Putting Events in Context By Putting Them on Your House

The floods in Pakistan sound bad, but just how bad are they, really? Well, if they were in America and centered around New York city, they would extend along the east coast, all the way from Canada to North Carolina:

That's just one of the options at the BBC's amazing Dimension's site, which performs the simple but often mind-blowing action of transposing world events onto a Google map. Would you like to see the Great Pacific Garbage Patch over your neighborhood? (Note, it will cover your neighborhood and neighboring states.) How about how far you could launch a Predator drone from your house? Or what it would look like if you finally get the money to construct that pyramid? Everything seems to makes more sense when you see it in a geographic context you can understand.

Via Kottke.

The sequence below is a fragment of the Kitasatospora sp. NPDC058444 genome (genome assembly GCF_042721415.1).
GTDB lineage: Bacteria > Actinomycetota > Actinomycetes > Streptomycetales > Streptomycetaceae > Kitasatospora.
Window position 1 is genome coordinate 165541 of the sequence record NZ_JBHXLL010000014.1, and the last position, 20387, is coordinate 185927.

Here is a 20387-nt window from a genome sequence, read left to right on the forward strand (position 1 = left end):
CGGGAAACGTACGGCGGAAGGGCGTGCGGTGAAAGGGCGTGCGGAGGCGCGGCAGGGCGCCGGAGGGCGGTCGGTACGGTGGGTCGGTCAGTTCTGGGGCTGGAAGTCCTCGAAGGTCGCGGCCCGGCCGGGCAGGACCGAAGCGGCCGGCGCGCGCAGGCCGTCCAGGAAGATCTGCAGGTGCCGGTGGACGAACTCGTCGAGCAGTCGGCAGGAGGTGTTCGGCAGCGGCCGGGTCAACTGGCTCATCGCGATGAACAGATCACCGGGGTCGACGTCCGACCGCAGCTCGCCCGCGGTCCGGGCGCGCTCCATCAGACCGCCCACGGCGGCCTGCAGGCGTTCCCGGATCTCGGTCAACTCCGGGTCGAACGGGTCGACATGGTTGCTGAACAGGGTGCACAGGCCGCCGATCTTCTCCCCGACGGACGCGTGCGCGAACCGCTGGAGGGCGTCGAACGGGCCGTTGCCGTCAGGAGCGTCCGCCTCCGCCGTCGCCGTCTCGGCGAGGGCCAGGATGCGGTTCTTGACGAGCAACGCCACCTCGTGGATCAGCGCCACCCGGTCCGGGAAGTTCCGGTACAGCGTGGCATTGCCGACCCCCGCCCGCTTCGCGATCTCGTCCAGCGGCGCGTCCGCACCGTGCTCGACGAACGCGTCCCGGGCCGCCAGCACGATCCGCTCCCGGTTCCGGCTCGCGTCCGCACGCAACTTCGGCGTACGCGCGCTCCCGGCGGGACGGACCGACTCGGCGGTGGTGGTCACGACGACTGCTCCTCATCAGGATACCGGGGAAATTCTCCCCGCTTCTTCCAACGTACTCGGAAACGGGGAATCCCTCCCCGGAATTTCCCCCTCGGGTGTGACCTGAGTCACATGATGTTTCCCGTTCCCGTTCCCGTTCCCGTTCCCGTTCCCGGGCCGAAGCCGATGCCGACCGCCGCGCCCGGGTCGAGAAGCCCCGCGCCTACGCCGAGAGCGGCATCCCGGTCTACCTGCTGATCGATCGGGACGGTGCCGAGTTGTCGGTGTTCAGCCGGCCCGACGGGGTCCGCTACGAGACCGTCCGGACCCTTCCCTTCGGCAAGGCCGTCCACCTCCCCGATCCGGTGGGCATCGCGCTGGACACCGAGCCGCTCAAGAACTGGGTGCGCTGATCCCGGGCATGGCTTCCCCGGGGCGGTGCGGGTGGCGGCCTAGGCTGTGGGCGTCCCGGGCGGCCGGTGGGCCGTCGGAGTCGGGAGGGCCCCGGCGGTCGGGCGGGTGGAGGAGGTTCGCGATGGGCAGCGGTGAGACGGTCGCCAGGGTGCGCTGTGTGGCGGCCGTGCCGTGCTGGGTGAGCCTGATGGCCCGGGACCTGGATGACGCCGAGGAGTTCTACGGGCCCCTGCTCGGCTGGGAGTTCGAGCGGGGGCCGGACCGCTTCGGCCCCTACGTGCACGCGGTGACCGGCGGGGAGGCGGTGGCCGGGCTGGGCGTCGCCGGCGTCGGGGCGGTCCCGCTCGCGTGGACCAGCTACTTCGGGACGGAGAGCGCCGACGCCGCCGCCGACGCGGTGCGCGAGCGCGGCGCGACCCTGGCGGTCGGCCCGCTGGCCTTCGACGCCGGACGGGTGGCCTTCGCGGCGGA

via The Hill / Twitter

President Trump's appearance at the World Economic Forum in Davos, Switzerland was a mixed bag.

The theme of the event was climate change, but Trump chose to use his 30 minutes of speaking time to brag about the "spectacular" U.S. economy and encouraged world leaders to invest in America.

He didn't mention climate change once.

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via David Leavitt / Twitter and RealTargetTori / Twitter

Last Friday, GOOD reported on an infuriating incident that went down at a Massachusetts Target.

A Target manager who's come to be known as "Target Tori," was harassed by Twitter troll David Leavitt for not selling him an $89 Oral-B Pro 5000 toothbrush for a penny.

He describes himself as a "multimedia journalist who has worked for CBS, AXS, Yahoo, and others."

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The Australian bushfires have claimed 27 human lives, an estimated 1 billion animals are feared dead, and thousands of properties have been completely decimated.

The fires were caused by extreme heat and dryness, the result of 2019 being the country's hottest year on record, with average temperatures 1.52C above the 1961-1990 average.

The area hit hardest by the fires, New South Wales, also had its hottest year on record, with temperatures rising 1.95C above average.

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